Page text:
Academic journal article Journal of Leisure Research

Participants' Experiences in Two Types of Sporting Events: A Quest for Evidence of the SL-CL Continuum

Academic journal article Journal of Leisure Research

Participants' Experiences in Two Types of Sporting Events: A Quest for Evidence of the SL-CL Continuum

Article excerpt

There is a large body of Uterature that studies serious leisure (SL) partidpants in a wide range of activities (e.g., Baldwin & Norris, 1999; Brown, 2007; Gibson, Willming, & Holdnak, 2002; Hastings, Kurth, Schloder, & Cyr, 1995; Mackellar, 2009; Shipway & Jones, 2007; 2008; Stalp, 2006). However, casual leisure (CL) partidpants have only received minimal research attention (Shinew & Parry, 2005). Although these studies further our understanding of both leisure fields, they also stress their separateness and assist in establishing and maintaining the SL-CL dichotomy (Stebbins, 1997). Consistent with the recreation spedalization framework developed by Bryan (1977), who argued that participants in any given activity fall along a continuum demonstrating different styles of involvement, Shen and Yarnal (2010) recently expressed the need to re-evaluate the SL-CL dichotomy. The authors suggested to study leisure participants along a SL-CL continuum, as one activity may attract participants with different levels (or intensities) of behavioral commitment and thus displaying different levels of SL and CL characteristics.

Past research examining the SL-CL continuum included participants from one particular activity (e.g., Brown, 2007; Scott & Godbey, 1994; Shen & Yarnal, 2010). However, in the recreation spedalization framework, Bryan (1979) emphasized that there are not only differences in speciaUzation within but also between activities. Therefore, the current study wiU test and evaluate the SL-CL continuum approach in two different types of sporting events using a cross-activity design. Furthermore, although previous research has examined SL participants at different types of sporting events (e.g., Hastings et al., 1995; Heo & Lee, 2010; Shipway & Jones, 2007; 2008), no studies were found that examined CL participants in the same sporting context. In order to test the SL-CL continuum, CL characteristics of participants will be included in the current study. This will provide a more holistic understanding of the leisure experiences of sporting event participants.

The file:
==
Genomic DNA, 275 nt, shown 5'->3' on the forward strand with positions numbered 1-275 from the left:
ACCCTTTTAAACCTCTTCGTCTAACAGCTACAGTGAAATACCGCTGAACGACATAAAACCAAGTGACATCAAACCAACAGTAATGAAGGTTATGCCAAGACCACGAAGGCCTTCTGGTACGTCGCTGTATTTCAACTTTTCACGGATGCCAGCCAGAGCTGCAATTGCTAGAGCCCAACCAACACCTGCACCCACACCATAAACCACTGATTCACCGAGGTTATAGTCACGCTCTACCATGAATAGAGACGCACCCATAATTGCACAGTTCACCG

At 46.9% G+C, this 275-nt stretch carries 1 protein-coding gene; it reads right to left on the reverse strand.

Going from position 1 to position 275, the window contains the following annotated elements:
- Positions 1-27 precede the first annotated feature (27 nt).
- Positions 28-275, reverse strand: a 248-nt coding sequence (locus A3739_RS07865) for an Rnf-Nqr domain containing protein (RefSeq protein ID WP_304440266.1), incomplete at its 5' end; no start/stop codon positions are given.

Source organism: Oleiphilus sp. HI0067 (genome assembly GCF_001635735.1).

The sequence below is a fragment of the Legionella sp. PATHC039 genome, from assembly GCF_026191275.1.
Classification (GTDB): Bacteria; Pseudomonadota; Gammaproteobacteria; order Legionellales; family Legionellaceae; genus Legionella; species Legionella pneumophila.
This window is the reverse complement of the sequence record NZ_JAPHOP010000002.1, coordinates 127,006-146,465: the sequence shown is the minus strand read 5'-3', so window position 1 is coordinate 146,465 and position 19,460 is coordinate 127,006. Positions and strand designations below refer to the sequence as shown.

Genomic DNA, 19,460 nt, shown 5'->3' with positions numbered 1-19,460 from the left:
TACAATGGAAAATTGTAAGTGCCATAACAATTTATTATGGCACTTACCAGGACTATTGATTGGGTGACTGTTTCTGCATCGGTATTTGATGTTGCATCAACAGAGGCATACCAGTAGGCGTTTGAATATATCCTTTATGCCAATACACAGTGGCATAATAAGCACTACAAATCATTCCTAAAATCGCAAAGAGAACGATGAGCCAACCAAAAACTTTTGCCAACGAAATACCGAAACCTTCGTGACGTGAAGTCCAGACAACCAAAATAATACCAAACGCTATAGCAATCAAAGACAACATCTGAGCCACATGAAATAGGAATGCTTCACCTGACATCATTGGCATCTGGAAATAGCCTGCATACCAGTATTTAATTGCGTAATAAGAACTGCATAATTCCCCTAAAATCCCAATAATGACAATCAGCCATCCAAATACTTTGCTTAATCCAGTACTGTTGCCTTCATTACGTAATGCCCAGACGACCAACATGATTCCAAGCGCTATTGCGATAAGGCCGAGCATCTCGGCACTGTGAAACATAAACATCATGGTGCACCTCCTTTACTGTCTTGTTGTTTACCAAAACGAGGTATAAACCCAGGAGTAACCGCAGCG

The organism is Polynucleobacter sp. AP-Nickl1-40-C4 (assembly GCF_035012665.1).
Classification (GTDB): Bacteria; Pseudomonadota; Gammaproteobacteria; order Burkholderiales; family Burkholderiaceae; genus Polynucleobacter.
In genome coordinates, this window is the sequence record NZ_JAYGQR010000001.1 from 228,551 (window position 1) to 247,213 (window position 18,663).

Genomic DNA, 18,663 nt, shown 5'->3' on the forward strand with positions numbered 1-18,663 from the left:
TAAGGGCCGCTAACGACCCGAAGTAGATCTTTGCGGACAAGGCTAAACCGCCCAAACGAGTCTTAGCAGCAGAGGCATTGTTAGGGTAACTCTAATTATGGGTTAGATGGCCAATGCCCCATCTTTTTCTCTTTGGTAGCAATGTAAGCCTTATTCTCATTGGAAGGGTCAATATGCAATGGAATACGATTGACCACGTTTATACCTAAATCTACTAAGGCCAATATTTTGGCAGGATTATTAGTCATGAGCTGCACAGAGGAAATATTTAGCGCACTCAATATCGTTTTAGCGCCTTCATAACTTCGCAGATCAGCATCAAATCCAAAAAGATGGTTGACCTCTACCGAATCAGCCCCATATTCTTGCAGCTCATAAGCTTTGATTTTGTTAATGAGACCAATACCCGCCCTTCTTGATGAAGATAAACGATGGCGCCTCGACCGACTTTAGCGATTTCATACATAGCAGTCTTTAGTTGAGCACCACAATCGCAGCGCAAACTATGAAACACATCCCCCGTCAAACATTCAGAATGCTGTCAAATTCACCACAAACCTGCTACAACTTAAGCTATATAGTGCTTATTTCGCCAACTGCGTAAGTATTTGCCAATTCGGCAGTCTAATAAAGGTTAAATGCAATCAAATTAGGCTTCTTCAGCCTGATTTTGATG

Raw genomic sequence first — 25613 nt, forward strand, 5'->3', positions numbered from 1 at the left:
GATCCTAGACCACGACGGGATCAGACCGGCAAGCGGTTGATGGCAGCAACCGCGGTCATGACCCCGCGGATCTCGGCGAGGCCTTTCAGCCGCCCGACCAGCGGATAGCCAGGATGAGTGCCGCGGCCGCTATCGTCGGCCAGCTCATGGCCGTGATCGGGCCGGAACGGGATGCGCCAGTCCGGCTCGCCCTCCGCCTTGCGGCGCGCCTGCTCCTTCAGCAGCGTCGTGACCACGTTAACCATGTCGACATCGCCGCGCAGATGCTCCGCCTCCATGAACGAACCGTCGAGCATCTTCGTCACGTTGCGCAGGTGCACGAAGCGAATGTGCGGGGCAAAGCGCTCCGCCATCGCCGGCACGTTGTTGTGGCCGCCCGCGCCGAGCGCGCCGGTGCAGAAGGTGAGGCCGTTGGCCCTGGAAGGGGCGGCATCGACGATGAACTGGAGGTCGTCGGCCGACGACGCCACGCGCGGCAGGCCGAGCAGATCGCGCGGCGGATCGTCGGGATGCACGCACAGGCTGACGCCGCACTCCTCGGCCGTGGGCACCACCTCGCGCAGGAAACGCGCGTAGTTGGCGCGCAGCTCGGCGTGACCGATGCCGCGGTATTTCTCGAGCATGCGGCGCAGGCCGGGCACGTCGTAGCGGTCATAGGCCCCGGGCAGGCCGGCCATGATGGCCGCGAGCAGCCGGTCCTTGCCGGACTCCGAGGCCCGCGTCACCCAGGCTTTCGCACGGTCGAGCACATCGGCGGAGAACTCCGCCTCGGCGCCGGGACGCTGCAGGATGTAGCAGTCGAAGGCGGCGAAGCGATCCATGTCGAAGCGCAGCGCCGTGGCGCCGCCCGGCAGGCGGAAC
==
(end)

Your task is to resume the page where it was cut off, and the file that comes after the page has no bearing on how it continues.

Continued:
Methodologically, most research on SL or CL has taken a qualitative approach (e.g., Brown, 2007; Gibson et al., 2002; MackeUar, 2009; Shen & Yarnal, 2010; Shipway & Jones, 2007; 2008). Several authors, however, advocated for the collection of quantitative data as an avenue for future research since it aUows for testing variations among partidpants (Scott & Godbey, 1994; Scott & Shafer, 2001), or examining the intercorrelations among the SL and CL characteristics (Shen & Yarnal, 2010). The current study will therefore take a quantitative approach. Furthermore, previous studies focused on the experiences of adult respondents, which means that our understanding of adolescents' leisure experiences is minimal. The current study includes a sample ranging from adolescents to older adults (i.e., 14 to 77 years of age). Lastly, recreation/regeneration (i.e., the ability of recreation to feeling refreshed) was discussed as one of the benefits of CL (Stebbins, 2001a). However, this CL characteristic was notably absent from Shen and Yarnal's (2010) findings.

Thus, the purpose of this study was to develop our knowledge of the SL-CL continuum conception as opposed to the SL-CL dichotomy. The SL-CL continuum theory will be tested comparing leisure characteristics of participants in two different types of sporting events, namely the 2005 Pan American Junior Athletics Championships and the 2008 Canadian Transplant Games. Quantitative data were collected on different leisure characteristics such as leisure motives (i.e., mastery, intellectual, social, and escape) and identity (i.e., athletic self-identity and athletic social identity) from self-administered questionnaires. These characteristics correspond to four SL and two CL characteristics, which will be elucidated in the next section. The primary question that guided our research was, Is there evidence that participants in two different types of sporting events score differently on the SL-CL continuum? …

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